Delivery: Can it really work?

Supermarket chain H-E-B has partnered with Shipt for 1-hour delivery of grocery orders. (Image: Shipt)

The rate of online grocery shopping in the United States doubled in 2015. Online grocery penetration increased from 11% in 2013 to 21% in 2015, according to a study by Brick Meets Click.

While groceries may be among the items least likely to be purchased online, the category has the highest percentage of digital sales coming from mobile devices. In fact, 37% of all grocery e-commerce sales in October were completed on mobile devices, according to data gathered by PwC for BI Intelligence.

In addition, a recent study by A.T. Kearney shows that online has by no means reached its peak and is expected to grow between 15% and 18% over the next few years.

Consumers absolutely have an interest in purchasing groceries online, but it seems that the stumbling block in the equation is the fulfillment of these orders. Can the grocery model of delivery or in-store pickup be sustained?

Analysts are skeptical

“The delivery game is impossibly hard for grocers. They cannot fulfill orders from their stores as efficiently as a warehouse can fulfill, so they will never be able to compete with Amazon on price. With the possibility of returns, perishability of food, and complexity of picking other people's produce the costs of offering delivery get high fast—and this is going to prevent most consumers from making delivery a habit,” Hogben says.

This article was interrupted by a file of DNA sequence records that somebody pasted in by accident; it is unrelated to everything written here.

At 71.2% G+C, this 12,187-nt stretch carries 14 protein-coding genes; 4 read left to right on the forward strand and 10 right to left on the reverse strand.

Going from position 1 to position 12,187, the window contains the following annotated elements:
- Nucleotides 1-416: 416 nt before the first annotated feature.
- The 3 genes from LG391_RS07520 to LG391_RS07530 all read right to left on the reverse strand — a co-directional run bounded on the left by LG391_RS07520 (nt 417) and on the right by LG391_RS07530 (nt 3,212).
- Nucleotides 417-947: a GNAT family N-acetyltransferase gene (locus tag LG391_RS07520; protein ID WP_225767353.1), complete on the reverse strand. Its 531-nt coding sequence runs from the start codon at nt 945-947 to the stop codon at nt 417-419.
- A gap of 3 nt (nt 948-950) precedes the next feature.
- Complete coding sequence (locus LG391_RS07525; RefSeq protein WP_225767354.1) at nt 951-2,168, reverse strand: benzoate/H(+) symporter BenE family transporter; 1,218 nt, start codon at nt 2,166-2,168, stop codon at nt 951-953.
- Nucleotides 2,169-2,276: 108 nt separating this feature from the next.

For the time being, as the delivery model can be quite costly and complicated, many grocers are choosing to partner with online fulfillment and delivery startups to help with online grocery orders. The idea is to combine brands that know their business well and, that way, make the execution smoother and more cost efficient.

For example, supermarket chain H-E-B is now partnering with Shipt to pack and deliver grocery orders in one hour in parts of Texas. Shipt offers H-E-B consumers the opportunity to sign for a membership model, $99 a year and all orders over $35 are delivered free.

“I think that our partnership with H-E-B has lead to exponential growth for our membership base and brought in more loyal followers,” says Anne Adams, Shipt’s regional manager in Texas. Adams says that their customer base is growing not only in urban but also in more rural areas.

She is also sure that Shipt will continue to grow as the population shift continues to families that are busier and looking for more convenience.

Stern also believes that the online space will continue to grow as convenience and technology continue to converge with shopper habits. He believes it will happen from a direct approach, such as through Peapod or Fresh Direct, or through partnerships such as ClickList and Shipt. Subscription services will also continue to grow their footprint as Amazon gets a better foothold on Dash buttons.

“Consumer demand is certainly there—the big question remains economic viability—it does cost more to get products to the home than it does to have consumers do the work themselves,” Stern says. “Again, technology does help streamline the process as well as innovative business models like Instacart. But the real test, and the answer to whether the market will grow or plateau, lies in whether consumers will pay a premium for convenience.”

For the time being, delivery still has to contend with the mindset of the U.S. shopper, which is still primarily based on shopping for price, says Hernandez. Until that changes, online grocery delivery will need to be more valuable to gain more customers. Just look at the rise of the discount stores: The companies that are succeeding have a niche, such as Thrive, where consumers are willing to pay extra for natural and organic or ethnic foods. “It can be a successful model if it merges niche with price, quality and assortment,” Hernandez says.

Delivery: Can it really work?

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